These provisional overprint notes of Peru are much scarcer than most people realize, especially problem free. Many are pressed.
This wonderful note is the highest denomination from the initial issue of the Banco Nacional de Costa Rica, which were overprinted on earlier Banco Internacional notes. Dated 1942, this colorful note shows a harvester at left on the obverse and a grand governmental building on the reverse. Graded PMG VF30 Exceptional Paper Quality, it has the look of a solid Extra Fine. Printed by the British firm of Waterlow & Sons, this is an excellent edition to any world currency collection.
Charlton 715-22-18, Pick-S686ac. The large size yellow tinted Bank of Toronto issues are much scarcer than the subsequent small size series. The splits mentioned by PMG are very minor.
Charlton 220-18-10, Pick-S1027a, signature Austin at right. A beautiful note featuring a reclining maiden with a sleeping lion. This is the final date before this bank went to the dual portrait design. This note is scarcely seen above VF20, so this VF30 note is a premium piece.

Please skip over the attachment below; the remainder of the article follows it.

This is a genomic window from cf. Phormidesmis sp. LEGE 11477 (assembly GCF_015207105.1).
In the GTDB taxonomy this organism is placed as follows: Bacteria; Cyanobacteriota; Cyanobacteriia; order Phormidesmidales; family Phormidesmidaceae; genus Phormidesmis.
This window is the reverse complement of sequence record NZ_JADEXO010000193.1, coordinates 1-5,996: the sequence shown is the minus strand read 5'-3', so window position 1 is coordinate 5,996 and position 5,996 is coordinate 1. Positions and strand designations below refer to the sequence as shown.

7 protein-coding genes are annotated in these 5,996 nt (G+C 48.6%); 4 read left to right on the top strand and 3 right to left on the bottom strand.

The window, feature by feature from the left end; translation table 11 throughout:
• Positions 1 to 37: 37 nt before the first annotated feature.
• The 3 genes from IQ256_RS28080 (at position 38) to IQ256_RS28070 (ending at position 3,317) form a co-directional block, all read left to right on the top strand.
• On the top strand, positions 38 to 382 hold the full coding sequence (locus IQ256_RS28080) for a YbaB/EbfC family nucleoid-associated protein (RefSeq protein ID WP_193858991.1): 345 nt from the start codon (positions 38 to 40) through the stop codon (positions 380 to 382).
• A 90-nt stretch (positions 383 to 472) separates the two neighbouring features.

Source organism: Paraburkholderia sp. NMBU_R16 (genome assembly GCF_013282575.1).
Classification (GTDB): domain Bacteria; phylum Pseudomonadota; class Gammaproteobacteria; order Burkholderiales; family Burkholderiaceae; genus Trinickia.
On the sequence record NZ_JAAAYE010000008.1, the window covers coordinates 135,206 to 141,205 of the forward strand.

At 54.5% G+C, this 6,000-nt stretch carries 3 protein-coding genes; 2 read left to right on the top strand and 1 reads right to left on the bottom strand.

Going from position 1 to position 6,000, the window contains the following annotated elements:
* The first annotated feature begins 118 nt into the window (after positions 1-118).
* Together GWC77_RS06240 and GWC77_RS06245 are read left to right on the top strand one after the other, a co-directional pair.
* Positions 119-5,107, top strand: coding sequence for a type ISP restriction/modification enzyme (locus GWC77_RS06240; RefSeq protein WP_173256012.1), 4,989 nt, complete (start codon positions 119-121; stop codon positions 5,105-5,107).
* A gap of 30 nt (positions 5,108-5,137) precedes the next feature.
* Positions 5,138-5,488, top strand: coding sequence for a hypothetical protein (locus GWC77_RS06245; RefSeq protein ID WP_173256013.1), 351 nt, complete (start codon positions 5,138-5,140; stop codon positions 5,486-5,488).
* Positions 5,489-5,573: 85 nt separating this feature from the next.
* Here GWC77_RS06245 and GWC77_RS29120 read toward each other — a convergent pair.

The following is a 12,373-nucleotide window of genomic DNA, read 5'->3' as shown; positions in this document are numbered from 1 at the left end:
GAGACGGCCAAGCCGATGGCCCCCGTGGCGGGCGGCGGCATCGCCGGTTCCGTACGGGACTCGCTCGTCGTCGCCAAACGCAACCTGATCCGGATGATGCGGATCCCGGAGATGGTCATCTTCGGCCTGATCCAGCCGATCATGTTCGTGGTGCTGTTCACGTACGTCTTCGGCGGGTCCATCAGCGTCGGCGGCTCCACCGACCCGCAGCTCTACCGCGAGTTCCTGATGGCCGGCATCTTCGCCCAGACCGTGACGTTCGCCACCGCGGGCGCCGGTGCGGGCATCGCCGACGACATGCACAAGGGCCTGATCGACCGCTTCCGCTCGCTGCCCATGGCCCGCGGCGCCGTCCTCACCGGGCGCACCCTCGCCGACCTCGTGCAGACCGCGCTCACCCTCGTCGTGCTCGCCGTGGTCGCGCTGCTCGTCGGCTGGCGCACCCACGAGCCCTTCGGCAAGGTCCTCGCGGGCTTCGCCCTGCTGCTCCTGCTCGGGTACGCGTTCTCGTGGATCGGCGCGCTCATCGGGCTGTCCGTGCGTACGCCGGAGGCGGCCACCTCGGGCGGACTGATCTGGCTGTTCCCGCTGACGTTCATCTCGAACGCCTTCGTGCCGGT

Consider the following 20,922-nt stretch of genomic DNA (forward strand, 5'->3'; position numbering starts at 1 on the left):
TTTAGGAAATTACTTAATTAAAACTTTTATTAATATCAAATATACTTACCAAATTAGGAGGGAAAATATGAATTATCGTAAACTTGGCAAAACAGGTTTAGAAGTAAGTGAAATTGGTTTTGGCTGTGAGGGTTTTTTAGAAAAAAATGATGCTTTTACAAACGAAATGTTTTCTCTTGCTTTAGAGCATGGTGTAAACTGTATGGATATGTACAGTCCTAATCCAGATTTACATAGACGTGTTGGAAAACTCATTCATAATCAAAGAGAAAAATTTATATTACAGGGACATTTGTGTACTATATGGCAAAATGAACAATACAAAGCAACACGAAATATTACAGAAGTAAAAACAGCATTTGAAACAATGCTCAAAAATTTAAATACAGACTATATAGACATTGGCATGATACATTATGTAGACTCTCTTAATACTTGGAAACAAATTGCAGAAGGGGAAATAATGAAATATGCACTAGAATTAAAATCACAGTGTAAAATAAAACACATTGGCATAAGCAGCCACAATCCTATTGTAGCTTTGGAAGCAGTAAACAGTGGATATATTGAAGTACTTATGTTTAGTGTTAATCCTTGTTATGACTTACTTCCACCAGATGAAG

TBB B101b. Scarce early type featuring the portrait of King George VI. These notes were issued to circulate in 5 different British colonies across the Caribbean Sea.
A popular and scarce World War II French provisional issue, in which stocks of notes made for Tahiti were issued for use in the New Hebrides. These do not usually come this attractive, with bright paper and sharp edges.
A very scarce early Syria piece issued under Colonial France, in a grade not often seen. Issued from Beirut with a view of the Imayyad Mosque in Damascus at center. Printed by Bradbury Wilkinson.
We are thrilled to offer an iconic note of South America and one of the earliest examples of a commemorative banknote in history. Various nations and kingdoms have used coins to commemorate important events since at least the 17th century, but commemorative banknotes are a relatively new phenomenon. This 1 Peso note from Uruguay was issued to commemorate 100 years of independence of the nation. It is dated July 18th, 1930, the date the Uruguayan constitution was adopted in 1830. For this special milestone, the nation decided to issue a three-note set (1, 5, 10 Pesos) which stood alone from their circulating notes at the time. They enlisted the Bank of France and their distinct design style to create a beautiful note, with a helmeted woman on the obverse and a maritime scene on the reverse. The words “Centenario de 1830” feature prominently along the top. While it is not known how many of these notes were issued, they are very scarce today. When they do show up, they are usually heavily circulated. Our piece, graded a problem-free PMG XF40 shows little in the way of actual circulation, and the grade is most likely down to how this note has been stored over the years. PMG has graded only nine examples of this note.